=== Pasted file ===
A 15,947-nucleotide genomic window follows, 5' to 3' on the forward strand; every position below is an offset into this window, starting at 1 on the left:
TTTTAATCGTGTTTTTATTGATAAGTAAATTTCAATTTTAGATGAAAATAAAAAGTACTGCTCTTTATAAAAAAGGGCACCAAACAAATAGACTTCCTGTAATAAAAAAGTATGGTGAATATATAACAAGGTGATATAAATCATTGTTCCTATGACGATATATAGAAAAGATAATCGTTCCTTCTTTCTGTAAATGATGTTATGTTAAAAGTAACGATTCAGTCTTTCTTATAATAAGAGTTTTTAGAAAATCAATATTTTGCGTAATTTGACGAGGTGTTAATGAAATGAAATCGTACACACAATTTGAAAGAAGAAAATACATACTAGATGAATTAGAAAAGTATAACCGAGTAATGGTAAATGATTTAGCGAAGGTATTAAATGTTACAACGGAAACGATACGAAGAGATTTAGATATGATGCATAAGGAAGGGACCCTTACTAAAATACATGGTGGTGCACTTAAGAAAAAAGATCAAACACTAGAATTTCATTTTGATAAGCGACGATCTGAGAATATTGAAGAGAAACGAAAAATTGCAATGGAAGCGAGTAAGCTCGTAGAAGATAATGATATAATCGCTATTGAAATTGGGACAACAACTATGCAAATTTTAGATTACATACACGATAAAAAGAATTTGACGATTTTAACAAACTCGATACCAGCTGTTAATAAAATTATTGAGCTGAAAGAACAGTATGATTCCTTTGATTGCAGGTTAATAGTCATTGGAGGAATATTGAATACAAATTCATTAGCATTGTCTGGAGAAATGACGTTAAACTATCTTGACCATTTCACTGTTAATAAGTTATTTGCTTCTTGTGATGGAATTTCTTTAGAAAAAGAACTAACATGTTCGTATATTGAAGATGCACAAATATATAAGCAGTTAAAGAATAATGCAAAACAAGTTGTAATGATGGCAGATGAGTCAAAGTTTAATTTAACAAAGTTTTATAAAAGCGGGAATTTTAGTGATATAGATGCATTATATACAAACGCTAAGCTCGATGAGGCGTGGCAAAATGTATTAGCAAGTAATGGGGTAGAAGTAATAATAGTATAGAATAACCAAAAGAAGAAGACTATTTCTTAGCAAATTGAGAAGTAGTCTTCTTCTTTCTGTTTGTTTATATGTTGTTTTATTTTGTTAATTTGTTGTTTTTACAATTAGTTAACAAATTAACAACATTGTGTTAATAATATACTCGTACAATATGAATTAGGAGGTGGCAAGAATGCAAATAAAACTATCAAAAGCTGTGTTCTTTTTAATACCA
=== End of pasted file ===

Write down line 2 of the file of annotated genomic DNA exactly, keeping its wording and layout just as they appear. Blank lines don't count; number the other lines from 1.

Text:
TTTTAATCGTGTTTTTATTGATAAGTAAATTTCAATTTTAGATGAAAATAAAAAGTACTGCTCTTTATAAAAAAGGGCACCAAACAAATAGACTTCCTGTAATAAAAAAGTATGGTGAATATATAACAAGGTGATATAAATCATTGTTCCTATGACGATATATAGAAAAGATAATCGTTCCTTCTTTCTGTAAATGATGTTATGTTAAAAGTAACGATTCAGTCTTTCTTATAATAAGAGTTTTTAGAAAATCAATATTTTGCGTAATTTGACGAGGTGTTAATGAAATGAAATCGTACACACAATTTGAAAGAAGAAAATACATACTAGATGAATTAGAAAAGTATAACCGAGTAATGGTAAATGATTTAGCGAAGGTATTAAATGTTACAACGGAAACGATACGAAGAGATTTAGATATGATGCATAAGGAAGGGACCCTTACTAAAATACATGGTGGTGCACTTAAGAAAAAAGATCAAACACTAGAATTTCATTTTGATAAGCGACGATCTGAGAATATTGAAGAGAAACGAAAAATTGCAATGGAAGCGAGTAAGCTCGTAGAAGATAATGATATAATCGCTATTGAAATTGGGACAACAACTATGCAAATTTTAGATTACATACACGATAAAAAGAATTTGACGATTTTAACAAACTCGATACCAGCTGTTAATAAAATTATTGAGCTGAAAGAACAGTATGATTCCTTTGATTGCAGGTTAATAGTCATTGGAGGAATATTGAATACAAATTCATTAGCATTGTCTGGAGAAATGACGTTAAACTATCTTGACCATTTCACTGTTAATAAGTTATTTGCTTCTTGTGATGGAATTTCTTTAGAAAAAGAACTAACATGTTCGTATATTGAAGATGCACAAATATATAAGCAGTTAAAGAATAATGCAAAACAAGTTGTAATGATGGCAGATGAGTCAAAGTTTAATTTAACAAAGTTTTATAAAAGCGGGAATTTTAGTGATATAGATGCATTATATACAAACGCTAAGCTCGATGAGGCGTGGCAAAATGTATTAGCAAGTAATGGGGTAGAAGTAATAATAGTATAGAATAACCAAAAGAAGAAGACTATTTCTTAGCAAATTGAGAAGTAGTCTTCTTCTTTCTGTTTGTTTATATGTTGTTTTATTTTGTTAATTTGTTGTTTTTACAATTAGTTAACAAATTAACAACATTGTGTTAATAATATACTCGTACAATATGAATTAGGAGGTGGCAAGAATGCAAATAAAACTATCAAAAGCTGTGTTCTTTTTAATACCA